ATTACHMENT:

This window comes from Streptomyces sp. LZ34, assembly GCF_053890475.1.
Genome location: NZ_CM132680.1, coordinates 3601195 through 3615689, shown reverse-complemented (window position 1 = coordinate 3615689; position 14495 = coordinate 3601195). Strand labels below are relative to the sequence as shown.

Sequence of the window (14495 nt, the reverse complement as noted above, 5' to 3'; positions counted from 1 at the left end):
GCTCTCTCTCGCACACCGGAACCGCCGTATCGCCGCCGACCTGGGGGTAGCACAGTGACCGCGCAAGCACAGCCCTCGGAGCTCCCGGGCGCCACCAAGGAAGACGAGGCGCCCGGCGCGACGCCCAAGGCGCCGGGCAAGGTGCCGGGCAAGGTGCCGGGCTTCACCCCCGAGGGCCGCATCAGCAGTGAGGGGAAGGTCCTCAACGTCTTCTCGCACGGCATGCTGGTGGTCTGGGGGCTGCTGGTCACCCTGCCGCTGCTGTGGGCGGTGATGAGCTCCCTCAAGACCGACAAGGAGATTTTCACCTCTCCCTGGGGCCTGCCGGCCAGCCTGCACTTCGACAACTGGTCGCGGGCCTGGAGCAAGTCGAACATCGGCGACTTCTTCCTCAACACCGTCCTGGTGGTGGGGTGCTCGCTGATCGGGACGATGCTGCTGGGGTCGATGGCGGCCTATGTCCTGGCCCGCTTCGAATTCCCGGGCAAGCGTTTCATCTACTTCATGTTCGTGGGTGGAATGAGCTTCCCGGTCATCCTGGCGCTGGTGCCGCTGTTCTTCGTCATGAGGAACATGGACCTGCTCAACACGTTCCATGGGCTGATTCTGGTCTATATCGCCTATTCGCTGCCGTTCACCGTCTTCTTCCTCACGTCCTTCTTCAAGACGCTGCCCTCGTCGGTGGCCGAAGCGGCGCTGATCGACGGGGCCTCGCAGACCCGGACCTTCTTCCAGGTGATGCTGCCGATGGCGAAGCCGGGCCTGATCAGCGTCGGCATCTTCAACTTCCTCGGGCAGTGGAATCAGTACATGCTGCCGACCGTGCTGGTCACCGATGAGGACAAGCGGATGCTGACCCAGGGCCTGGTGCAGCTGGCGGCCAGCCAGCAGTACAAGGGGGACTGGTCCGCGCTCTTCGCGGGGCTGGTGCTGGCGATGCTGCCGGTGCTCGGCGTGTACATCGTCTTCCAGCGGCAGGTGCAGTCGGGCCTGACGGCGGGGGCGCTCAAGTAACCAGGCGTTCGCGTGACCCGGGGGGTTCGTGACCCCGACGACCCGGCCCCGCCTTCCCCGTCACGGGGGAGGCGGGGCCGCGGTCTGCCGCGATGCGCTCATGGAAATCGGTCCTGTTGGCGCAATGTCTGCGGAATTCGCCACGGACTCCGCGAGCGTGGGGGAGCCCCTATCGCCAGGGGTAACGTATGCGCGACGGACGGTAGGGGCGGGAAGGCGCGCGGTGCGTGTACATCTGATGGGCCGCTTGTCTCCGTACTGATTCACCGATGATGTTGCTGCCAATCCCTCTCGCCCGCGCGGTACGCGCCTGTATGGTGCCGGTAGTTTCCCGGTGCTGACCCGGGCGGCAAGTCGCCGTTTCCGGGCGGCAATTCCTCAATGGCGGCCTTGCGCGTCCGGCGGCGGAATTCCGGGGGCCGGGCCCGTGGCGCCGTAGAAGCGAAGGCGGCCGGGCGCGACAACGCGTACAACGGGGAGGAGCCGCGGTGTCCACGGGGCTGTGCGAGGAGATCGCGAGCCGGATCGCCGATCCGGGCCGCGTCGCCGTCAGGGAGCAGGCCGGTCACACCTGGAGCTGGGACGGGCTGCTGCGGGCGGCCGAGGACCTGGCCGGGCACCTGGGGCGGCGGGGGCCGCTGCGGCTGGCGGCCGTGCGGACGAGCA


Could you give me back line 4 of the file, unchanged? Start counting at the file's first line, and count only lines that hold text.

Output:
GCTCTCTCTCGCACACCGGAACCGCCGTATCGCCGCCGACCTGGGGGTAGCACAGTGACCGCGCAAGCACAGCCCTCGGAGCTCCCGGGCGCCACCAAGGAAGACGAGGCGCCCGGCGCGACGCCCAAGGCGCCGGGCAAGGTGCCGGGCAAGGTGCCGGGCTTCACCCCCGAGGGCCGCATCAGCAGTGAGGGGAAGGTCCTCAACGTCTTCTCGCACGGCATGCTGGTGGTCTGGGGGCTGCTGGTCACCCTGCCGCTGCTGTGGGCGGTGATGAGCTCCCTCAAGACCGACAAGGAGATTTTCACCTCTCCCTGGGGCCTGCCGGCCAGCCTGCACTTCGACAACTGGTCGCGGGCCTGGAGCAAGTCGAACATCGGCGACTTCTTCCTCAACACCGTCCTGGTGGTGGGGTGCTCGCTGATCGGGACGATGCTGCTGGGGTCGATGGCGGCCTATGTCCTGGCCCGCTTCGAATTCCCGGGCAAGCGTTTCATCTACTTCATGTTCGTGGGTGGAATGAGCTTCCCGGTCATCCTGGCGCTGGTGCCGCTGTTCTTCGTCATGAGGAACATGGACCTGCTCAACACGTTCCATGGGCTGATTCTGGTCTATATCGCCTATTCGCTGCCGTTCACCGTCTTCTTCCTCACGTCCTTCTTCAAGACGCTGCCCTCGTCGGTGGCCGAAGCGGCGCTGATCGACGGGGCCTCGCAGACCCGGACCTTCTTCCAGGTGATGCTGCCGATGGCGAAGCCGGGCCTGATCAGCGTCGGCATCTTCAACTTCCTCGGGCAGTGGAATCAGTACATGCTGCCGACCGTGCTGGTCACCGATGAGGACAAGCGGATGCTGACCCAGGGCCTGGTGCAGCTGGCGGCCAGCCAGCAGTACAAGGGGGACTGGTCCGCGCTCTTCGCGGGGCTGGTGCTGGCGATGCTGCCGGTGCTCGGCGTGTACATCGTCTTCCAGCGGCAGGTGCAGTCGGGCCTGACGGCGGGGGCGCTCAAGTAACCAGGCGTTCGCGTGACCCGGGGGGTTCGTGACCCCGACGACCCGGCCCCGCCTTCCCCGTCACGGGGGAGGCGGGGCCGCGGTCTGCCGCGATGCGCTCATGGAAATCGGTCCTGTTGGCGCAATGTCTGCGGAATTCGCCACGGACTCCGCGAGCGTGGGGGAGCCCCTATCGCCAGGGGTAACGTATGCGCGACGGACGGTAGGGGCGGGAAGGCGCGCGGTGCGTGTACATCTGATGGGCCGCTTGTCTCCGTACTGATTCACCGATGATGTTGCTGCCAATCCCTCTCGCCCGCGCGGTACGCGCCTGTATGGTGCCGGTAGTTTCCCGGTGCTGACCCGGGCGGCAAGTCGCCGTTTCCGGGCGGCAATTCCTCAATGGCGGCCTTGCGCGTCCGGCGGCGGAATTCCGGGGGCCGGGCCCGTGGCGCCGTAGAAGCGAAGGCGGCCGGGCGCGACAACGCGTACAACGGGGAGGAGCCGCGGTGTCCACGGGGCTGTGCGAGGAGATCGCGAGCCGGATCGCCGATCCGGGCCGCGTCGCCGTCAGGGAGCAGGCCGGTCACACCTGGAGCTGGGACGGGCTGCTGCGGGCGGCCGAGGACCTGGCCGGGCACCTGGGGCGGCGGGGGCCGCTGCGGCTGGCGGCCGTGCGGACGAGCA